Microbiologists at the California Institute of Technology have discovered bacteria that feed on manganese and use metal as a source of food. Their existence was predicted more than a century ago, but no one has been found or described so far. These bacteria were discovered by a lucky chance, reports Nature.
These are the first bacteria that use manganese as a fuel source, scientists said. The amazing aspect of microbes in nature is that they can metabolize seemingly unlikely materials, such as metals, to provide energy that is beneficial to the cell.
A study of newly discovered bacteria also shows that they can use manganese to convert carbon dioxide into biomass. This process is called chemosynthesis. Previously, researchers knew about bacteria and fungi that can oxidize manganese or deprive its electrons. But they only assumed that microbes not yet identified could use this process to stimulate growth.
Dr. Leadbetter, a professor of environmental microbiology at the California Institute of Technology, discovered bacteria by chance after performing unrelated experiments using a light, chalk-like form of manganese. He left a glass jar contaminated with a substance to soak tap water in his office in Caltech. Then the scientist was engaged in another project for several months off-campus. When he returned, the can was covered with dark material.
The black coating was actually oxidized manganese formed by newly formed bacteria, which probably came from tap water itself. There is evidence that relatives of these creatures live in groundwater.
Manganese is one of the most common elements on the surface of the earth. Manganese oxides take the form of a dark lumpy substance and are common in nature. They were found in underground sediments and can also form in water distribution systems.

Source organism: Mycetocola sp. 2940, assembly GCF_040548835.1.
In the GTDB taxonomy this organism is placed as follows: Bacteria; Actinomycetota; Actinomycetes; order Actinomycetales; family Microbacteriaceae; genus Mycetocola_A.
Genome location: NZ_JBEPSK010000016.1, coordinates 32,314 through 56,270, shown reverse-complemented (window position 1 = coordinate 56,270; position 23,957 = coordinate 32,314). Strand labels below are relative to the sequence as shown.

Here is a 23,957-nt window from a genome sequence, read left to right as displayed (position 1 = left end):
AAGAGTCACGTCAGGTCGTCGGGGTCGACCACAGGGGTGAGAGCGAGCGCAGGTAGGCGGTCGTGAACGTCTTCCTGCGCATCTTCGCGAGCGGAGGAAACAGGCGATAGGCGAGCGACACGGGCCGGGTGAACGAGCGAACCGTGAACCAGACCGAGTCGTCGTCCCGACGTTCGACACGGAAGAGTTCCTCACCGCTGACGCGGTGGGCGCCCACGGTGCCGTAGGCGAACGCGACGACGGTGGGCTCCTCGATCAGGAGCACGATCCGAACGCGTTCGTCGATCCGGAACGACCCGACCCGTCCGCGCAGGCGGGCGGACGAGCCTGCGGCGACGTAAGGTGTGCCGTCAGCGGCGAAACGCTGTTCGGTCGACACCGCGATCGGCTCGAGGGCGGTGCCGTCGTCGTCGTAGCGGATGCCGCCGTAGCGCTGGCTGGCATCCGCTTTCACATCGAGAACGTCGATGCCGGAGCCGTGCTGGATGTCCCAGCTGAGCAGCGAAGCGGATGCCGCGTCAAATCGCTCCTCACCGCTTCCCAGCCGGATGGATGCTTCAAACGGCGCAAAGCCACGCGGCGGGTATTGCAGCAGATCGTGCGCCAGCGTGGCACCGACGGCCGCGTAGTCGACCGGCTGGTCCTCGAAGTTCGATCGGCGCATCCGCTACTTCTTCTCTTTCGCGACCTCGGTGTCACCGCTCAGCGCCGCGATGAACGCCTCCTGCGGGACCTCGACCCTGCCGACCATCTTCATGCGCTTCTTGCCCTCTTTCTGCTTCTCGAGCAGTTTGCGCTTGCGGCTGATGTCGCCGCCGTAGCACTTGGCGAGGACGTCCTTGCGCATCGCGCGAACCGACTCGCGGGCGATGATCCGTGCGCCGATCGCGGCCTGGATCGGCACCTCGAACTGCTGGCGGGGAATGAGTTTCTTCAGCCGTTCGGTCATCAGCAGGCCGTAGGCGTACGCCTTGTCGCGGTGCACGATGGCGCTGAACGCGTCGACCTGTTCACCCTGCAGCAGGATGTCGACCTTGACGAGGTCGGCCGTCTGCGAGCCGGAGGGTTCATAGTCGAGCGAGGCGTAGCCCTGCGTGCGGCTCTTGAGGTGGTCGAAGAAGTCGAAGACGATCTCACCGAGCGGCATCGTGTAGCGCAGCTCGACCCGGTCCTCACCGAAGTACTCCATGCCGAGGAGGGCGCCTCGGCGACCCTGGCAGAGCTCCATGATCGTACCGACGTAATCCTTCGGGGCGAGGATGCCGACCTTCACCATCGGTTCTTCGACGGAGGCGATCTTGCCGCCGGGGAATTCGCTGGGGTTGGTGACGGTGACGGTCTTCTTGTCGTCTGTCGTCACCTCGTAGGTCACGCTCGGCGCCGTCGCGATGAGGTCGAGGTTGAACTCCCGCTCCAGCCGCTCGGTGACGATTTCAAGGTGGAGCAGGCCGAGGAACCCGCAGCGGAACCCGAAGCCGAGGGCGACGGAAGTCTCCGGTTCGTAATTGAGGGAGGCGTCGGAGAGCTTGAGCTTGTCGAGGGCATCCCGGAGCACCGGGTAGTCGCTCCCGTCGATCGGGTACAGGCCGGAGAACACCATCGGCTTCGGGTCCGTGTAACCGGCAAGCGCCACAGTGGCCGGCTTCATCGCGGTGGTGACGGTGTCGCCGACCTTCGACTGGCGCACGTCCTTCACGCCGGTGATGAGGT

There is a number of literature on environmental engineering about the distribution systems of drinking water clogged with manganese oxides. But how and for what reason such material is generated remains a mystery. Obviously, many scientists believe that bacteria that use manganese to produce energy may be responsible for this process, but there is still no evidence to support this idea.
Dr. Leadbetter, Professor of Environmental Microbiology at Caltech
The new discovery helps researchers better understand the geochemistry of groundwater. It is known that bacteria can decompose pollutants in groundwater, a process called bioremediation. At the same time, several key organisms “restore” manganese oxide. This means that they give him electrons, just like people use oxygen from the air. Scientists are wondering where manganese oxide comes from.
Discovered bacteria can produce it. Their lifestyle, which also serves to supply other microbes with what they need to carry out “beneficial and desirable” reactions, said Dr. Leadbetter.